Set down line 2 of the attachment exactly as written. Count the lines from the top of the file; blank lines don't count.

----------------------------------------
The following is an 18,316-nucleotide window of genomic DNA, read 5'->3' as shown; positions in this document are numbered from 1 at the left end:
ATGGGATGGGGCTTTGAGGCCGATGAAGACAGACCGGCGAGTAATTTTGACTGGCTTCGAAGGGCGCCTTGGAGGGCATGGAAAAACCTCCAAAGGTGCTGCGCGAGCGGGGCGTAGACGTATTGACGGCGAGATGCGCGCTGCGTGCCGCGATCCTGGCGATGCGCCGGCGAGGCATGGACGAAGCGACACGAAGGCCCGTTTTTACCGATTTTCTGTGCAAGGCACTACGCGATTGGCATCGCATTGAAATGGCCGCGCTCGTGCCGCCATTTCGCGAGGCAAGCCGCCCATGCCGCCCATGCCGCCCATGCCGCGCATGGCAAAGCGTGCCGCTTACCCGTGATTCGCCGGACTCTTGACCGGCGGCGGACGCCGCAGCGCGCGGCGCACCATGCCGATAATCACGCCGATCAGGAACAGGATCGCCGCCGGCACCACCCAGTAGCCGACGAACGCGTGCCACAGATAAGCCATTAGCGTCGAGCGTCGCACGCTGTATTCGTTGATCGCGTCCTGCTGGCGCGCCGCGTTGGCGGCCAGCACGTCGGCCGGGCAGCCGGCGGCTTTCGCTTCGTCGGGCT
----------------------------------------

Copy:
ATGGGATGGGGCTTTGAGGCCGATGAAGACAGACCGGCGAGTAATTTTGACTGGCTTCGAAGGGCGCCTTGGAGGGCATGGAAAAACCTCCAAAGGTGCTGCGCGAGCGGGGCGTAGACGTATTGACGGCGAGATGCGCGCTGCGTGCCGCGATCCTGGCGATGCGCCGGCGAGGCATGGACGAAGCGACACGAAGGCCCGTTTTTACCGATTTTCTGTGCAAGGCACTACGCGATTGGCATCGCATTGAAATGGCCGCGCTCGTGCCGCCATTTCGCGAGGCAAGCCGCCCATGCCGCCCATGCCGCCCATGCCGCGCATGGCAAAGCGTGCCGCTTACCCGTGATTCGCCGGACTCTTGACCGGCGGCGGACGCCGCAGCGCGCGGCGCACCATGCCGATAATCACGCCGATCAGGAACAGGATCGCCGCCGGCACCACCCAGTAGCCGACGAACGCGTGCCACAGATAAGCCATTAGCGTCGAGCGTCGCACGCTGTATTCGTTGATCGCGTCCTGCTGGCGCGCCGCGTTGGCGGCCAGCACGTCGGCCGGGCAGCCGGCGGCTTTCGCTTCGTCGGGCT